Did you know that the first title for HIV was called the Gay-Related Immune Deficiency (GRID)? The HIV crisis spread like wildfire after the first cases started cropping up in June of 1981. It was clear to many who the disease predominantly affected and who the “blame” should be on. Colloquially, it was known as the “gay cancer” or the “gay plague” in many regions. The United States hospitals even adopted the homophobic term Wrath of God Syndrome (WOGS).
Homophobia was the main reason behind the absence of a proper diagnosis, testing, treatments, and prevention of HIV. It was the reason it turned into a crisis that affected 79.3 million people worldwide, with 36.3 million passing away. The LGTBQ+ community still mourns the deaths of many loved ones who died from HIV and AIDS, many in isolation from their new queer families.
In the beginning, it was basically a death sentence. Progress was slow when it came to researching the disease and preventing it due to the stigma and fear attached to it.
The History of HIV in the LGTBQ+ Community
The problem with the AIDS pandemic was that it persisted in communities that cis-het individuals preferred to ignore. In 1969, in St. Louis, a young man died of HIV right before the Stonewall riots. By the 1970s, the sexual revolution had started, and the HIV strain had made its way to North America through Haiti and Zaire.
The disease started silently spreading among gay men since it transmits more easily through anal sex. The reported cases started coming in during the early 1980s even though the disease persisted for a while now. The gay community was devastated. A lot of people from the queer community had to leave their blood family behind when they came out due to societal stigma and homophobia. And now, their close friends and loved ones from their new queer families passed away one after the other. Can you imagine what it was like to have 20 of your friends die in just a year? It was understandably an angering and frustrating situation.
The anti-LGTBQ movement started spreading too, which further enabled the HIV crisis since it discouraged many people from the queer community from even getting tested and treated for HIV. The fear of harassment, isolation, and stigma was real. The Kaiser Family Foundation Survey in 2014 found that 15% of bisexual and gay men received deplorable treatment due to their sexual orientation. 30% of the men didn’t feel comfortable discussing their sexual history with healthcare providers (who would with the WGOS phrase commonly used in hospitals?).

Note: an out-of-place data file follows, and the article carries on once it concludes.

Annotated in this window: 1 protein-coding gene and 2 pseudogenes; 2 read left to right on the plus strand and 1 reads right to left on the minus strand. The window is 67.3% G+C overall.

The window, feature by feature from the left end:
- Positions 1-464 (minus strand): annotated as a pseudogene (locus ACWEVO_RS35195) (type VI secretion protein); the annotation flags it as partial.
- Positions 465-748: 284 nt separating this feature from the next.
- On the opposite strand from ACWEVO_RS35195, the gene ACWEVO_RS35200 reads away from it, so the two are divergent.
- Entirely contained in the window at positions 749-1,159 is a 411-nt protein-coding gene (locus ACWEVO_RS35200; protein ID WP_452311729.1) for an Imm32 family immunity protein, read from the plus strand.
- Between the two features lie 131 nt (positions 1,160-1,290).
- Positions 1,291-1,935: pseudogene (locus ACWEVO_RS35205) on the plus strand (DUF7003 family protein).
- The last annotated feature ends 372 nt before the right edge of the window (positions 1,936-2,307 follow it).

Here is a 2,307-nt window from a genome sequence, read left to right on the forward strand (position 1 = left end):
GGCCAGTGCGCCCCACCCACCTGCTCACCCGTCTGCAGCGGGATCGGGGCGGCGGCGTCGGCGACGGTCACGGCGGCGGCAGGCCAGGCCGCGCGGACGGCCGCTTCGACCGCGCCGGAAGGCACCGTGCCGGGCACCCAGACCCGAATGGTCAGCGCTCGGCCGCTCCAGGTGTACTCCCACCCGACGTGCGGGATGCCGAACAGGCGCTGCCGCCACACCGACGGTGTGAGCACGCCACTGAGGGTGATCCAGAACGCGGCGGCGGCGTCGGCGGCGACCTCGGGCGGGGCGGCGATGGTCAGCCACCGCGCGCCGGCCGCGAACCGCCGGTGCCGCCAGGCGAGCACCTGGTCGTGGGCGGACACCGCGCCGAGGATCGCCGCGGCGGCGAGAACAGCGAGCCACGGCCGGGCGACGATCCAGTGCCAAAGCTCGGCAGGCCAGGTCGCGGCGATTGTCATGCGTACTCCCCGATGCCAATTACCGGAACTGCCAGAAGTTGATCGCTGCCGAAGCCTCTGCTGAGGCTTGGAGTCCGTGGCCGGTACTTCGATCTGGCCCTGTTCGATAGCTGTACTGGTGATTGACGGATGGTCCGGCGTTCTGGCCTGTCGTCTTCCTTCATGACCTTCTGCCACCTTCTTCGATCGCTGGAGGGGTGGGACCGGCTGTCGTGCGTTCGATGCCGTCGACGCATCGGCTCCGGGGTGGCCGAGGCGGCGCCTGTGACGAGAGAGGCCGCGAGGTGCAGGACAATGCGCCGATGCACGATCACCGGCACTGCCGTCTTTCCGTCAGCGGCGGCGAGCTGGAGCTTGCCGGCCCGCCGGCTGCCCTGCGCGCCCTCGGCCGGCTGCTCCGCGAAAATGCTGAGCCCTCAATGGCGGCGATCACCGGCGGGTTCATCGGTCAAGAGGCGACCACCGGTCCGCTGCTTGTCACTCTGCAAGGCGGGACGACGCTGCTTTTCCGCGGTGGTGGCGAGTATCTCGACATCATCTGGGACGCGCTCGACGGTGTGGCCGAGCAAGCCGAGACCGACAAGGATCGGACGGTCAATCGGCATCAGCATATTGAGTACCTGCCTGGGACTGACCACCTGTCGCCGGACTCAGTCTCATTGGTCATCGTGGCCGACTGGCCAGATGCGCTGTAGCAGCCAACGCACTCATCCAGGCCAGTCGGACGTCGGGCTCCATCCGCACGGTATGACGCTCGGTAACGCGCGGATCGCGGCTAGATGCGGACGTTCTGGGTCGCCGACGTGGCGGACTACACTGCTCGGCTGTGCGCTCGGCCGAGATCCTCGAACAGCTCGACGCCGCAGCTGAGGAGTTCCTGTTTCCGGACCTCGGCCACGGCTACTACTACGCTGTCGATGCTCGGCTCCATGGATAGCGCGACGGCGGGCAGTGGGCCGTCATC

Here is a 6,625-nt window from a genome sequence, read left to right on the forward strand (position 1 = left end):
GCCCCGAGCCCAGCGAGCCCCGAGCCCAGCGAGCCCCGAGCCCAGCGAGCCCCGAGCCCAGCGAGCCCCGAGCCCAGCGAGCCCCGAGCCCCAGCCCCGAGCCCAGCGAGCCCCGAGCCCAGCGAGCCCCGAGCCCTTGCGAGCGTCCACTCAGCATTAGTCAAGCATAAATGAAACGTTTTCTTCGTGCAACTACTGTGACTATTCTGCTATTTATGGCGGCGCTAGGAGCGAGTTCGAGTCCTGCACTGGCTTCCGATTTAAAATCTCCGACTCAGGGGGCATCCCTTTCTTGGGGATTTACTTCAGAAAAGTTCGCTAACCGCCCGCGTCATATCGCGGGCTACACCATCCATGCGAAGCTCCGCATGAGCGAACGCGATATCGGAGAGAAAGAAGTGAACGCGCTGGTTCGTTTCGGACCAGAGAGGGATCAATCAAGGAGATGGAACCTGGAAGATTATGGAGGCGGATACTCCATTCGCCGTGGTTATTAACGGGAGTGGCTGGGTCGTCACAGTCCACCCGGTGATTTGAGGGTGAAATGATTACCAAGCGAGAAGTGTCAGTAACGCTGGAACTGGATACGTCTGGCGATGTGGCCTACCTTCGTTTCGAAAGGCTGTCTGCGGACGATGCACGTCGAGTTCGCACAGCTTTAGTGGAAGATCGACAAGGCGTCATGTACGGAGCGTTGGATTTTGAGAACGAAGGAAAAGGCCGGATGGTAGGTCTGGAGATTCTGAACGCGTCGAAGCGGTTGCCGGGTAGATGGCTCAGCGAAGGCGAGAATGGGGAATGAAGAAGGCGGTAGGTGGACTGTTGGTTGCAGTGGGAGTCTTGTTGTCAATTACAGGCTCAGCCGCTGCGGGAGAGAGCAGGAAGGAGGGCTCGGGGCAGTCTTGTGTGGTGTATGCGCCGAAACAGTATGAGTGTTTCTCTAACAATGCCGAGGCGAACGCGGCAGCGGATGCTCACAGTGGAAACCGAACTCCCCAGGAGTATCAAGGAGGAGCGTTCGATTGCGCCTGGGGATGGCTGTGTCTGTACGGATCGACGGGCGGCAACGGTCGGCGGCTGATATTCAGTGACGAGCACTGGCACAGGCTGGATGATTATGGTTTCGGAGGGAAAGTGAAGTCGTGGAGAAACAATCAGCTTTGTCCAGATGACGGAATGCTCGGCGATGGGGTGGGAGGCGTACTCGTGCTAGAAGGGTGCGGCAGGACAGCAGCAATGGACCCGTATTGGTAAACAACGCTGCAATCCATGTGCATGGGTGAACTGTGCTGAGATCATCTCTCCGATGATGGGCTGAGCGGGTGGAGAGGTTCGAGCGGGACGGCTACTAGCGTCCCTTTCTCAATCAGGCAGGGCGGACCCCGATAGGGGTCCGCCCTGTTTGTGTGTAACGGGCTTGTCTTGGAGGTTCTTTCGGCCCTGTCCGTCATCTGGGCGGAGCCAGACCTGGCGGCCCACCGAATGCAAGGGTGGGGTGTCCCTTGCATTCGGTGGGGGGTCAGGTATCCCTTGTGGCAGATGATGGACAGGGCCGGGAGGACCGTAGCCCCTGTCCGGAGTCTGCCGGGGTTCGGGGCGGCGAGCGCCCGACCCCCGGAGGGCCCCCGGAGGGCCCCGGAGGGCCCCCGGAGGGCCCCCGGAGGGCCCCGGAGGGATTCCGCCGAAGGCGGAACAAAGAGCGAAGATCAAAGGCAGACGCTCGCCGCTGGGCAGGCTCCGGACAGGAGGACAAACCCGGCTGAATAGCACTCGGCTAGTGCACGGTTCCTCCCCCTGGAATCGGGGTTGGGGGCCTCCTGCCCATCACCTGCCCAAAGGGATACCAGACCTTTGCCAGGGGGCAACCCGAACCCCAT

Underfunded HIV Research
The public health system did not have adequate funding to address the AIDS and HIV epidemic fully. The little funding that did exist was not targeted at the community that needed it the most: the LGTBQ+ community. For instance, too many people had HIV relying on the Ryan White Care Program, resulting in it being flat-funded.
State and federal programs were also negatively impacted by the policy decision that wasn’t based on science but rather on ideologies. For example, sex education programs that promoted failing abstinence-only policies were given $1 billion. In over 25 states, people with HIV could even be imprisoned if a partner claimed they hid their HIV status. There was no real proof that the laws even worked, but they did a lot to perpetuate the stigma and deter people from getting treated or tested for the disease.
Collective and Transgenerational Trauma from HIV
The AIDS pandemic left devastating consequences on the queer community that kept screaming loudly for any form of help to cope with the deaths of their loved ones. The irreversible damage to the families who had to care for the ill under their care without help from any resources and then dealing with their painful death was a lot.
In many cases, older generations cared for the dying and sick due to the AIDS and HIV pandemic. They provided psychological, social, and economic support and care for their loved ones while dealing with their personal loss.
The collective and transgenerational trauma of the young losing their queer role models while many mourned the loss of their young ones. Drag queens often “adopted” young gay men; losing their new children or new mothers was a heartbreaking trauma for many. Especially for people who had to run away from their blood families.
The HIV crisis resulted in the loss of many amazing queer people, activists, and role models. It really hindered the LGTBQ movement as well since many queer folks got the disease and passed away. The loss of friends and loved ones are still carried in the hearts of many queer individuals. Even with developments in HIV and AIDS concerning diagnosis, treatment, and testing, people are still fearful of the disease. There is a lot of misinformation when it comes to HIV, so it is important to learn more about it here.
Angelina Valentin, LCSW-R
Angelina offers counseling services and has worked with clients from all sorts of backgrounds. Angelina runs the Q Therapy Podcast and YouTube channel, welcoming clients of all sexualities, genders, race, and more.